“With yoga, not only your body should be become flexible – your mind and emotions, and above all your consciousness should become flexible.” ~ Sadhguru
In today’s Western world the philosophy of yoga seems to be a bit limiting; describing a specific type of exercise and even considered a bona fide “workout” to fitness trainers and instructors. To the ancients however, yoga was created to unite a sacred spirit-body connection. Fitness was not their goal, but a direct connection with Brahman, the God-like spirit within us.
My yoga practice began in 2000 after a running injury that left me unable to walk for days. A friend asked if I ever tried yoga, and all I remember was doing headstands and handstands with my Dad when I was a little girl. I had no knowledge of yoga but was ready to try anything to alleviate my painful runner’s knee.
I began printing out photos of various Ashtanga yoga poses online and started out with a few, fairly easy asanas. Within weeks I was able to start running again—stronger than ever. My agility, balance and stamina improved greatly and I owed it to my daily asana practice.
What I later realized was that my continuous yoga practice didn’t just heal me physically. As I continued to deepen my practice I found that with each breath I was reaching a higher meditative state.
Instead of trying to escape or distract ourselves, one can allow yoga and meditation to teach us to simply be here now; being present with our thoughts, feelings, and emotions. I was no longer distracted by my physical ailments but attained stillness with each movement.
Here are some ways in which one can bring meditation into their yoga practice:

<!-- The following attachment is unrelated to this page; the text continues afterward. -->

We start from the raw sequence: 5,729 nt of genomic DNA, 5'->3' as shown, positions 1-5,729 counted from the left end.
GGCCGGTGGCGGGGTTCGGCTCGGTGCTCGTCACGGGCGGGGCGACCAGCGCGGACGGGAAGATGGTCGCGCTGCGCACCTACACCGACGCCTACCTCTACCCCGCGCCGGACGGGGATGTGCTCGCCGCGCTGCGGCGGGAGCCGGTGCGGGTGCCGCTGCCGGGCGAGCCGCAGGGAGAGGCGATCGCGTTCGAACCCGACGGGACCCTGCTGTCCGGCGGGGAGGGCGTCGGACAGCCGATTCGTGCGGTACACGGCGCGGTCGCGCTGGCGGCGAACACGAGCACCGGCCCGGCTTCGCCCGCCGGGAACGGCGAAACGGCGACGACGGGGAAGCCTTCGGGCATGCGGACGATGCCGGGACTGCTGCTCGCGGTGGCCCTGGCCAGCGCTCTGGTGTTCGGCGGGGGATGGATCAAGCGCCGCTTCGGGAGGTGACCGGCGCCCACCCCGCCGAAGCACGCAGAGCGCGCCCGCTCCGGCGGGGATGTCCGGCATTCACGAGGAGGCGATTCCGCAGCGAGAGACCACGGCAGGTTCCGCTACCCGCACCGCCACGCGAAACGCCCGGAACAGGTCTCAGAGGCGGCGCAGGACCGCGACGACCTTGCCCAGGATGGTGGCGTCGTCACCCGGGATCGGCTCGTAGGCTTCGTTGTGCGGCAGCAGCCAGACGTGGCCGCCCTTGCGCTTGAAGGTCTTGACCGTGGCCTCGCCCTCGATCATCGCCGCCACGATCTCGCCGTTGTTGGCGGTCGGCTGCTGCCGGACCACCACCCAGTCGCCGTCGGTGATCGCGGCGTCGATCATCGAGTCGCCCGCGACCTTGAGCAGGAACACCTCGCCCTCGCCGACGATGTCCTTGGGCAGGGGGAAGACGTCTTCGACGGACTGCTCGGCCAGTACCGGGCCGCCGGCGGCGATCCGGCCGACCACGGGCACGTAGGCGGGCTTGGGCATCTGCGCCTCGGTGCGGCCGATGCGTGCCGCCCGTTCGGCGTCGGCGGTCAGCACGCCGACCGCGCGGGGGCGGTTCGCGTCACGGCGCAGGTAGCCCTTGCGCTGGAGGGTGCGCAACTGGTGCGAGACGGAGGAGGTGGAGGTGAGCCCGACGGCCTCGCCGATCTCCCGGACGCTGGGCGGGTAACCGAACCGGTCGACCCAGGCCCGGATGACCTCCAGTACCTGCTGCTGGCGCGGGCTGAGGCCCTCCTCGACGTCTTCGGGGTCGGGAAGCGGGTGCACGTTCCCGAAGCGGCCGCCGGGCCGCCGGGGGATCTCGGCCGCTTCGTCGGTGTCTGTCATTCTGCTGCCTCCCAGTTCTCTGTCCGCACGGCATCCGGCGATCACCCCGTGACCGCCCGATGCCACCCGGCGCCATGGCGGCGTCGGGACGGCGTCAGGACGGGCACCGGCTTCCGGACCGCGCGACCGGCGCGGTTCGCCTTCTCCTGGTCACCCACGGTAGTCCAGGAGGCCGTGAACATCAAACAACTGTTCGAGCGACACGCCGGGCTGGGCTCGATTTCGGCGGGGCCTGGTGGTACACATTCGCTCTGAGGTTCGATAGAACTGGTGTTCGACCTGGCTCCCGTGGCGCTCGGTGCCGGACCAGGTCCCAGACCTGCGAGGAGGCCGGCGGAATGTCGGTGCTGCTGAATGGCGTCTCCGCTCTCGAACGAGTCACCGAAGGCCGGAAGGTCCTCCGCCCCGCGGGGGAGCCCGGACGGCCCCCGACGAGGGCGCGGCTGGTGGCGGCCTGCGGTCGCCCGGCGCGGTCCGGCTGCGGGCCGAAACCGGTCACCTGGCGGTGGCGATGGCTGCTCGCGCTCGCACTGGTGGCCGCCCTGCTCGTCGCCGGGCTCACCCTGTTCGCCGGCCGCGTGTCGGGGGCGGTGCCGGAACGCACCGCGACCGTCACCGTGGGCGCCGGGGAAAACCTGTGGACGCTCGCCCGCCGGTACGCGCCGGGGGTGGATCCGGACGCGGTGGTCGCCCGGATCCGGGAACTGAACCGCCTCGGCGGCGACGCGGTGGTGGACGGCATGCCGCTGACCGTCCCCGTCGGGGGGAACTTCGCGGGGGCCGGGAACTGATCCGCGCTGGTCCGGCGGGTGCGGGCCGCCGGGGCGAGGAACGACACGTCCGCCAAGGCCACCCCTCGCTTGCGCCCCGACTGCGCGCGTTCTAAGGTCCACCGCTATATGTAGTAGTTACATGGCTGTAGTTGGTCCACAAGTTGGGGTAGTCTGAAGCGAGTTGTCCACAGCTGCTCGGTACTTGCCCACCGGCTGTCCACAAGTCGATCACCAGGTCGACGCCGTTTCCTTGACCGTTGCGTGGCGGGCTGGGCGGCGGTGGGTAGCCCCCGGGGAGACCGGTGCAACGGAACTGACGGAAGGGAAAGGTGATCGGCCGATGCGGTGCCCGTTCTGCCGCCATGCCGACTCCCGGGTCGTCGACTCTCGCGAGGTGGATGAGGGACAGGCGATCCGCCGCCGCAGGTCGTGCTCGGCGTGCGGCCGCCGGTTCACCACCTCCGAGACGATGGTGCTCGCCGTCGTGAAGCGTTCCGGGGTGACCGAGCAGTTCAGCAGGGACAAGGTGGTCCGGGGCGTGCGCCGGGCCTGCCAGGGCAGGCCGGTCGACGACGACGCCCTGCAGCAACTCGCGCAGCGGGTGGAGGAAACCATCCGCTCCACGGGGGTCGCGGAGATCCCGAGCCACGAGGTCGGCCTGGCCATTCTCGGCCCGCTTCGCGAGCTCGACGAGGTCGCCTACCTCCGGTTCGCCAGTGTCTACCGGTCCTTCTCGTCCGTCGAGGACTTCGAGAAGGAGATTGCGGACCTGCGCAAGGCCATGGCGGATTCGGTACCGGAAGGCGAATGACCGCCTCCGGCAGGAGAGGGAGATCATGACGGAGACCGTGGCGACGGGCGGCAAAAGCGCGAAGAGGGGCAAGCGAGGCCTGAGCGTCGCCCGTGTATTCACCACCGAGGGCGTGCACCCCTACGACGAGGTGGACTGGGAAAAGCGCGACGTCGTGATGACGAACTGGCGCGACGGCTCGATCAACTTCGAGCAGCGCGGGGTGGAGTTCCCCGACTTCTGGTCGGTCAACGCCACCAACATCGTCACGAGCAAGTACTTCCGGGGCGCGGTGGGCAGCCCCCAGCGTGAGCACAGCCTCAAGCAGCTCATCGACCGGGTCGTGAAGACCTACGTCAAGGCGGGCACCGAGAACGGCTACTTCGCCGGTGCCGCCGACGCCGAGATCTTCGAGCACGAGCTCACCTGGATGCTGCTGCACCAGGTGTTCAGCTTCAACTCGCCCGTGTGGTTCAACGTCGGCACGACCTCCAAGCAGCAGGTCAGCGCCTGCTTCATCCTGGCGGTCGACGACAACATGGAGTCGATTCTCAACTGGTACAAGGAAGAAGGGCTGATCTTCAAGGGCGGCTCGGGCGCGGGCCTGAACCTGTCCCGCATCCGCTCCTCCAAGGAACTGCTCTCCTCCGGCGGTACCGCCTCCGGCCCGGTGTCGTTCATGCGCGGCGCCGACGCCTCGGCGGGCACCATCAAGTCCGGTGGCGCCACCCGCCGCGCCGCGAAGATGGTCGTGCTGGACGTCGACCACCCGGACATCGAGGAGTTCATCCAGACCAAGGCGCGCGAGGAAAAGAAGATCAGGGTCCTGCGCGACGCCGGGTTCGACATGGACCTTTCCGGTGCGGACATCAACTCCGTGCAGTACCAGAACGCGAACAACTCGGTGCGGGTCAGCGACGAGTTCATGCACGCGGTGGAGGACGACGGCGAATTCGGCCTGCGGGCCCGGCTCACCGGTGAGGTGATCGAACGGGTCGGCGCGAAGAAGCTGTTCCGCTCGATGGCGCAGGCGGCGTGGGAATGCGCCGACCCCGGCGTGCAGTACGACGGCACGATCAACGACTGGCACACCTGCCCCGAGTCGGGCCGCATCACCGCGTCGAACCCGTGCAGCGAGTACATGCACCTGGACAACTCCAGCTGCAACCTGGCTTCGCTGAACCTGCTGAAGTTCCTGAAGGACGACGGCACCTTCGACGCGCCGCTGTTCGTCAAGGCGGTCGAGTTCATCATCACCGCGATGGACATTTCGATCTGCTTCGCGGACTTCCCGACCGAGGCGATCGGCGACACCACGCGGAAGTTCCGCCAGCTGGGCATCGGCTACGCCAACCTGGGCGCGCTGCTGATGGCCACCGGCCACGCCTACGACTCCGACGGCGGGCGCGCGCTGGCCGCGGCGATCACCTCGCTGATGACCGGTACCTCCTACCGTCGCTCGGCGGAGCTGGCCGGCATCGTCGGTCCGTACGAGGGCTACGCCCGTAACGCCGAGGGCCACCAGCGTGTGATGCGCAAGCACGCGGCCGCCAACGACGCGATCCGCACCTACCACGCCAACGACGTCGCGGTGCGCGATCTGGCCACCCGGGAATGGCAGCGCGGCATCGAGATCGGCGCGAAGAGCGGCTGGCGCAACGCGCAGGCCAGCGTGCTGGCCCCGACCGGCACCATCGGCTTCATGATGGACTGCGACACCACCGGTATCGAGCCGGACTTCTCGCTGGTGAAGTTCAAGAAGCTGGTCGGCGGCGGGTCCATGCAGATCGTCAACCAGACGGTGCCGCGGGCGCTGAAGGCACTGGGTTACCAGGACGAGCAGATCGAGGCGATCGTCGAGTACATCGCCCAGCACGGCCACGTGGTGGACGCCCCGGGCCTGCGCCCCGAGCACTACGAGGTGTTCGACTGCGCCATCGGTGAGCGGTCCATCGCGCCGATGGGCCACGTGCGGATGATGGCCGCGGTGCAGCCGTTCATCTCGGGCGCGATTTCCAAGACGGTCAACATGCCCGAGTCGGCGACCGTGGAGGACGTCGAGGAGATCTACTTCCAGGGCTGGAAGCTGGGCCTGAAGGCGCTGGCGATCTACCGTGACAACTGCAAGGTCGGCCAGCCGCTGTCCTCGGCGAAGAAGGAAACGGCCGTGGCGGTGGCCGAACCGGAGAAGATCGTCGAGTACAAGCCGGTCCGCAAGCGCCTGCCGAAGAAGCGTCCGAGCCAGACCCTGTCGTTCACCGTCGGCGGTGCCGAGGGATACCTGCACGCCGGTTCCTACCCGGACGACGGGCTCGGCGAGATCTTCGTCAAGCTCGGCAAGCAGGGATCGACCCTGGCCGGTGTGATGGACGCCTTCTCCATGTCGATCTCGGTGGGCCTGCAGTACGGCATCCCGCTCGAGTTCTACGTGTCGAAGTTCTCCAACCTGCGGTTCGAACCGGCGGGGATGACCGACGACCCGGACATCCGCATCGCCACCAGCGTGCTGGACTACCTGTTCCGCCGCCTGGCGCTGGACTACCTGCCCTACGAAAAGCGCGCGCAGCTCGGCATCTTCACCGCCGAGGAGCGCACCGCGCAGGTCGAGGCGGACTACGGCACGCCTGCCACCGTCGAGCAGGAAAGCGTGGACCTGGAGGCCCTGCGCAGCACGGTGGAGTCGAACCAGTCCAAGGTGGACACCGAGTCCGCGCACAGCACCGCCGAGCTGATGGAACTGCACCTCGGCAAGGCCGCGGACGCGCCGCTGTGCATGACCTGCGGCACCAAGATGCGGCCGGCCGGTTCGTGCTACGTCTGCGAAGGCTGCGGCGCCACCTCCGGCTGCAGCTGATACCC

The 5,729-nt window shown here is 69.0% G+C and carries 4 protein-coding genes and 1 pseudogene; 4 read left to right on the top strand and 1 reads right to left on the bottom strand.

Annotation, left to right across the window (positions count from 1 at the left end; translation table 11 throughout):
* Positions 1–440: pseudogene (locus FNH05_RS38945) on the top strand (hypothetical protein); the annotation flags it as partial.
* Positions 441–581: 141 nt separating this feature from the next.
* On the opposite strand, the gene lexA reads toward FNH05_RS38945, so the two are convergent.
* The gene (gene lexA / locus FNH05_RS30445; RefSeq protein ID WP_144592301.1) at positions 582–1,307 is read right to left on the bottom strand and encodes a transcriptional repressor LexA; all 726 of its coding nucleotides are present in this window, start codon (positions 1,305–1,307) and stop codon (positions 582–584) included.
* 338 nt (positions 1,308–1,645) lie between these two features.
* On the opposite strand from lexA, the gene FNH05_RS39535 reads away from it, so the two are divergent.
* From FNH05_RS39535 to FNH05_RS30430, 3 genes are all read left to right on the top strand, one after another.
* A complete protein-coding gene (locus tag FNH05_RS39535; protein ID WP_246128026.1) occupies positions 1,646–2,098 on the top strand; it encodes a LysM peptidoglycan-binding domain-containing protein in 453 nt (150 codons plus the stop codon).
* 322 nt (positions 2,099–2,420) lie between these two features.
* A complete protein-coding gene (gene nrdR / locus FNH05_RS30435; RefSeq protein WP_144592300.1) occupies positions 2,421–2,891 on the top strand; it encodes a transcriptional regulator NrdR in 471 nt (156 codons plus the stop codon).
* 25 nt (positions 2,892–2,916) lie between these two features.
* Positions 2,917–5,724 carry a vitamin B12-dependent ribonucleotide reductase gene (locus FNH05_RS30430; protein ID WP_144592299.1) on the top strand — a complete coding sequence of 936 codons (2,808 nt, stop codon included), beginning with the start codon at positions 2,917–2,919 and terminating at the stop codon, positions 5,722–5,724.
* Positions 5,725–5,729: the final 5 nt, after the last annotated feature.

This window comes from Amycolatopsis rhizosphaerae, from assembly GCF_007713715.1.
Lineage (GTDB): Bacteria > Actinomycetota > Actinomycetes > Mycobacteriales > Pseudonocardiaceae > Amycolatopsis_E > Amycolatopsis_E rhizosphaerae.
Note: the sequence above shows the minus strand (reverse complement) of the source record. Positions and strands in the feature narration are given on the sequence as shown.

Breathe. In both yoga and meditation, the focus on breath is an integral part of mindfulness. Breathing mindfully helps bring focus into the present moment, and is important regardless of your yoga or meditation practice.
Know Your Truth. My desire to achieve enlightenment became an ego-driven, neverending cycle. As Sadhguru states, “In yoga, you never chase an experience – you only prepare for it.” Indeed. Preparation is key.
The journey of yoga and/or meditation is one’s own and should be honored as such. Each one of us has the knowledge and power to concentrate on anything we choose. There are various forms of meditation and yoga, and by realizing one’s truth will the path to enlightenment appear.
Devote time. In a previous post I discuss ways in which we can keep time on our side, one of which is devoting time to sitting. Mastering the observation of the mind and not allowing it to consume the Being can ultimately be a catalyst in bringing meditation into any yoga practice.
Now it’s your turn. Have you found meditation helpful in your yoga practice, or vice versa?
About Michelle Cruz Rosado
Michelle Cruz Rosado is a professional speaker and bestselling co-author of "Pursuing Your Destiny: How to Overcome Adversity and Achieve Your Dreams." Follow Michelle for inspiring messages and quotes.